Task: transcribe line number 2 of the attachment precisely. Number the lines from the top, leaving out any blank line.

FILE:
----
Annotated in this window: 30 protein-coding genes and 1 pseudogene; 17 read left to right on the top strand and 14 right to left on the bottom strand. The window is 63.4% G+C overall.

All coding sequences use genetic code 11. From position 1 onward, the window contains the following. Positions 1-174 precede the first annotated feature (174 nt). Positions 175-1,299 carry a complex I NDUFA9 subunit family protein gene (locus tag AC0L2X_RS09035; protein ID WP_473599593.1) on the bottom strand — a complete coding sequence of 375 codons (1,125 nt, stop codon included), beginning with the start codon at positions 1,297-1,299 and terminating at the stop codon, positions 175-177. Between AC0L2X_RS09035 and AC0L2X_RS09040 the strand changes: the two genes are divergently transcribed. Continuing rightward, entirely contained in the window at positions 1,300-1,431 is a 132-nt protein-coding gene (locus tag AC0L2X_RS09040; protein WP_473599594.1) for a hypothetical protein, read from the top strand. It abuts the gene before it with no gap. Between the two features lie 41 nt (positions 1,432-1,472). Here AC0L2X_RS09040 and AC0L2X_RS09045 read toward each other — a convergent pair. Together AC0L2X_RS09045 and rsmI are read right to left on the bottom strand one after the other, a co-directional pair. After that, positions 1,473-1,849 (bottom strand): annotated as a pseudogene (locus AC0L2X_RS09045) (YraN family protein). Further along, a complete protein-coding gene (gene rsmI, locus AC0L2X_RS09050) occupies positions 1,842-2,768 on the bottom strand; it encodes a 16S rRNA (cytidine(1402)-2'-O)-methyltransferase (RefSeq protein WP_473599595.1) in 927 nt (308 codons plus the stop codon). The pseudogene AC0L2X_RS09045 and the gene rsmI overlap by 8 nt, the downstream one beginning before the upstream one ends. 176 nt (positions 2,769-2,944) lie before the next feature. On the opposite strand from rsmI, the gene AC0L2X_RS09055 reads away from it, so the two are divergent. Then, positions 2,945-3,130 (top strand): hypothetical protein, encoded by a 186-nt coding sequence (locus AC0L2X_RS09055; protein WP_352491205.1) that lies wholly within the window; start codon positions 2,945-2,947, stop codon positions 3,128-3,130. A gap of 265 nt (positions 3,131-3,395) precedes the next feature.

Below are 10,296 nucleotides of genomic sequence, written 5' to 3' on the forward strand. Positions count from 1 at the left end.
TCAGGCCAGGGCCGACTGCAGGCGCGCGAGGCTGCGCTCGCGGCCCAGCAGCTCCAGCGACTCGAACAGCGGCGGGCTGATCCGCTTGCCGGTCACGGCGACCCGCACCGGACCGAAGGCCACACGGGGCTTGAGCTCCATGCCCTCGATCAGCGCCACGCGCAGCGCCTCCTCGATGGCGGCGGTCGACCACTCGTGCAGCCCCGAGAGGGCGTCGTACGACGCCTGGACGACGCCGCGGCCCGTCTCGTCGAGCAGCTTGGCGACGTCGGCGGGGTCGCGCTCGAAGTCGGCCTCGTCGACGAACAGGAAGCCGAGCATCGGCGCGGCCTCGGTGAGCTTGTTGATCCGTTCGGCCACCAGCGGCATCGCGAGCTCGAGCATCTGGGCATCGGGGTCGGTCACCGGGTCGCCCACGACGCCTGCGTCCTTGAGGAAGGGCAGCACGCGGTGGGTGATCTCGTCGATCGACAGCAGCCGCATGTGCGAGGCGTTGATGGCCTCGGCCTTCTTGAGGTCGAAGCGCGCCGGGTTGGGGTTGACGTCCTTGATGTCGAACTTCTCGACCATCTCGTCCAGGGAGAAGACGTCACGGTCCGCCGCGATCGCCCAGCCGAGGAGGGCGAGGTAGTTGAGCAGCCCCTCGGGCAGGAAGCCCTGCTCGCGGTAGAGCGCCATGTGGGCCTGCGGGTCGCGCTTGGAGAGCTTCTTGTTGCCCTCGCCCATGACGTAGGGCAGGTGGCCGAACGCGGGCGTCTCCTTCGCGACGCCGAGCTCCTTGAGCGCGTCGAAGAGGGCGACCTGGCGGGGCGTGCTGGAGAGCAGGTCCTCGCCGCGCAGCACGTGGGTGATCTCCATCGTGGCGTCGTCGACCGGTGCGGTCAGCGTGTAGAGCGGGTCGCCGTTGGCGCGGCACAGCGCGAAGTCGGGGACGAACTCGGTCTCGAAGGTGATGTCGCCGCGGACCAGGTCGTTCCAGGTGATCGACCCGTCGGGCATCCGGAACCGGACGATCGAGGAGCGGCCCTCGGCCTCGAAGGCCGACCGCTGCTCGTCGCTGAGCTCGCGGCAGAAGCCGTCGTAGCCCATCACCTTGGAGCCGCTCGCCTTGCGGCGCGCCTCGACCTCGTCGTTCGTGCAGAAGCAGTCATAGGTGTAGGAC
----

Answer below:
All coding sequences use genetic code 11. From position 1 onward, the window contains the following. Positions 1-174 precede the first annotated feature (174 nt). Positions 175-1,299 carry a complex I NDUFA9 subunit family protein gene (locus tag AC0L2X_RS09035; protein ID WP_473599593.1) on the bottom strand — a complete coding sequence of 375 codons (1,125 nt, stop codon included), beginning with the start codon at positions 1,297-1,299 and terminating at the stop codon, positions 175-177. Between AC0L2X_RS09035 and AC0L2X_RS09040 the strand changes: the two genes are divergently transcribed. Continuing rightward, entirely contained in the window at positions 1,300-1,431 is a 132-nt protein-coding gene (locus tag AC0L2X_RS09040; protein WP_473599594.1) for a hypothetical protein, read from the top strand. It abuts the gene before it with no gap. Between the two features lie 41 nt (positions 1,432-1,472). Here AC0L2X_RS09040 and AC0L2X_RS09045 read toward each other — a convergent pair. Together AC0L2X_RS09045 and rsmI are read right to left on the bottom strand one after the other, a co-directional pair. After that, positions 1,473-1,849 (bottom strand): annotated as a pseudogene (locus AC0L2X_RS09045) (YraN family protein). Further along, a complete protein-coding gene (gene rsmI, locus AC0L2X_RS09050) occupies positions 1,842-2,768 on the bottom strand; it encodes a 16S rRNA (cytidine(1402)-2'-O)-methyltransferase (RefSeq protein WP_473599595.1) in 927 nt (308 codons plus the stop codon). The pseudogene AC0L2X_RS09045 and the gene rsmI overlap by 8 nt, the downstream one beginning before the upstream one ends. 176 nt (positions 2,769-2,944) lie before the next feature. On the opposite strand from rsmI, the gene AC0L2X_RS09055 reads away from it, so the two are divergent. Then, positions 2,945-3,130 (top strand): hypothetical protein, encoded by a 186-nt coding sequence (locus AC0L2X_RS09055; protein WP_352491205.1) that lies wholly within the window; start codon positions 2,945-2,947, stop codon positions 3,128-3,130. A gap of 265 nt (positions 3,131-3,395) precedes the next feature.